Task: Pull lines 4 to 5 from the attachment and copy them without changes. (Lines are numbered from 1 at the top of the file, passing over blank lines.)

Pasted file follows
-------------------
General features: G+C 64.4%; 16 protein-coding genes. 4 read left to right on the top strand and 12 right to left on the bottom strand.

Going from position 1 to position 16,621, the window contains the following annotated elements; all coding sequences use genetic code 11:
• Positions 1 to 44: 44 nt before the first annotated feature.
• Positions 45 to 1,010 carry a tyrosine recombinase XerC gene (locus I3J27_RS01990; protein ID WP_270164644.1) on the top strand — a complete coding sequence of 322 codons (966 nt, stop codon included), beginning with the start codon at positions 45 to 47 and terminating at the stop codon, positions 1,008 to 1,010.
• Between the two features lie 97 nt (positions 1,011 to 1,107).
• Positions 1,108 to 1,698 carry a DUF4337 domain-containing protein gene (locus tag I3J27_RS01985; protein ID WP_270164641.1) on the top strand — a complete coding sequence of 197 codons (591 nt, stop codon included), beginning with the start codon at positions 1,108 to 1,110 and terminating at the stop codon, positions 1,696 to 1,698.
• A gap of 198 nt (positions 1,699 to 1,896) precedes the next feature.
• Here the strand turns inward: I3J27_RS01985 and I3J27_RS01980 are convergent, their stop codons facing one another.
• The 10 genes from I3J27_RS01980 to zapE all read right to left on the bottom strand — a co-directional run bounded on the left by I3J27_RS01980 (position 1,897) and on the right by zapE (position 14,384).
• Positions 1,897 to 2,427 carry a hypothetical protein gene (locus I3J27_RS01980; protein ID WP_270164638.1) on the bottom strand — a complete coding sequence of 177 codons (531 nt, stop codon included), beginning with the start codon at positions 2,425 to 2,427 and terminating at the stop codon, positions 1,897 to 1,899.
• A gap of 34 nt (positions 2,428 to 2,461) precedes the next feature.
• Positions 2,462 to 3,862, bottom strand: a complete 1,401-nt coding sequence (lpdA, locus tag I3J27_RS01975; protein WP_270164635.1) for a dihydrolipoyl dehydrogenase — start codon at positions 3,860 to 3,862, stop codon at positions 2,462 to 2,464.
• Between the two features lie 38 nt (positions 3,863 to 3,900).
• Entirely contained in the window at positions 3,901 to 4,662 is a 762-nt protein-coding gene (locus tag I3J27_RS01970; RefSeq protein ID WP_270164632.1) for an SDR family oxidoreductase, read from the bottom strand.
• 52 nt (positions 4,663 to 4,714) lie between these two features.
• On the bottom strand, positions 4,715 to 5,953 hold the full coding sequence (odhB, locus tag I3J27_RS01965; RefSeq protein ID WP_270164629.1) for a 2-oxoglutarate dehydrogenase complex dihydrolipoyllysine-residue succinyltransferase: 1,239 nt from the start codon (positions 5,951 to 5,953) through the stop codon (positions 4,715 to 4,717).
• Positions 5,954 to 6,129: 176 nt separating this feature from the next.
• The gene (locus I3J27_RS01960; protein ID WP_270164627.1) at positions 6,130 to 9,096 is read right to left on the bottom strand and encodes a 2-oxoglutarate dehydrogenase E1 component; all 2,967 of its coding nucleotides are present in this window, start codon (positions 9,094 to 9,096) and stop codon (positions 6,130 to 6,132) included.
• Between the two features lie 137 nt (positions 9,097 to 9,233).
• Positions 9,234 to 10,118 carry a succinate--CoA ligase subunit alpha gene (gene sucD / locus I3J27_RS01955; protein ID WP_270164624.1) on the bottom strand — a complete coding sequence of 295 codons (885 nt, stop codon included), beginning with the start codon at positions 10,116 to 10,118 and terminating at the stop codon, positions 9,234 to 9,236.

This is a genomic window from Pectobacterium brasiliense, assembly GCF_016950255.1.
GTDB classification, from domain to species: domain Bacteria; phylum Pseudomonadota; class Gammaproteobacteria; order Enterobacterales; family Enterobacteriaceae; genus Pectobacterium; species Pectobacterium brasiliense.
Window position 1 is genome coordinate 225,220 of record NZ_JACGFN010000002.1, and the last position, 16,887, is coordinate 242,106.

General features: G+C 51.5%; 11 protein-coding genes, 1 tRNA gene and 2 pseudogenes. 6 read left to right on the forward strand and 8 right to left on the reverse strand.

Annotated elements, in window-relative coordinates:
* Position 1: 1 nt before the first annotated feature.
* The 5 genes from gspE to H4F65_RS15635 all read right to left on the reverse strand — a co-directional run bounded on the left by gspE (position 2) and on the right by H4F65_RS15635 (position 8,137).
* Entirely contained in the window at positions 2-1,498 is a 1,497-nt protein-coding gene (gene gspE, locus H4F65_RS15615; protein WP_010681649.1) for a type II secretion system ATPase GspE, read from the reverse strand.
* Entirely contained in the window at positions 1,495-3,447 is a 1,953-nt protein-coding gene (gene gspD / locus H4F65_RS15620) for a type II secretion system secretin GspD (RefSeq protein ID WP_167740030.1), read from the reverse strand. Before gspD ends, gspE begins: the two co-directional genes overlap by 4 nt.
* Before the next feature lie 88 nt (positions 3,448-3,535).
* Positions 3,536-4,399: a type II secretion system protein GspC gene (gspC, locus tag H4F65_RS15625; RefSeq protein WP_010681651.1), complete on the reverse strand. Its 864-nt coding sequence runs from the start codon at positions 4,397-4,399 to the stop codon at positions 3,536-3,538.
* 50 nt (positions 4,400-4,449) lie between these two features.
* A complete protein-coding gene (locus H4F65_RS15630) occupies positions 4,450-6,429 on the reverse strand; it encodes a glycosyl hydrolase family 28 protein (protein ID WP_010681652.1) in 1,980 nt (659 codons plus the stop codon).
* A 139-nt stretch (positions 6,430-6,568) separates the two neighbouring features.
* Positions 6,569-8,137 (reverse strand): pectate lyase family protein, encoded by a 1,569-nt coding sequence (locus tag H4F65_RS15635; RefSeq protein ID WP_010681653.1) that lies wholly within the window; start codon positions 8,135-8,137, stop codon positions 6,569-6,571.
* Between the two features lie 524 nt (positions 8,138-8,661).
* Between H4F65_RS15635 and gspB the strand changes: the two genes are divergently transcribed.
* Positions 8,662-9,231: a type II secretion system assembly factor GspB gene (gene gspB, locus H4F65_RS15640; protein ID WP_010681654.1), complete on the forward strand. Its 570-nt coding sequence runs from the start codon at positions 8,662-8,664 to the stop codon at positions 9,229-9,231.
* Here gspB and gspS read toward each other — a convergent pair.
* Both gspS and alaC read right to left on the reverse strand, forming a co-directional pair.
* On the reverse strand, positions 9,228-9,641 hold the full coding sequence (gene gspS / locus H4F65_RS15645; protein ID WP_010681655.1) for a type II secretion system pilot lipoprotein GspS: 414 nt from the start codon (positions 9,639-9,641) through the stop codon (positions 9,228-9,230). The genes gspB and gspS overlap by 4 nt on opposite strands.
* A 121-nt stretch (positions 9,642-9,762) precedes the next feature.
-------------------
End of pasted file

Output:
• Positions 45 to 1,010 carry a tyrosine recombinase XerC gene (locus I3J27_RS01990; protein ID WP_270164644.1) on the top strand — a complete coding sequence of 322 codons (966 nt, stop codon included), beginning with the start codon at positions 45 to 47 and terminating at the stop codon, positions 1,008 to 1,010.
• Between the two features lie 97 nt (positions 1,011 to 1,107).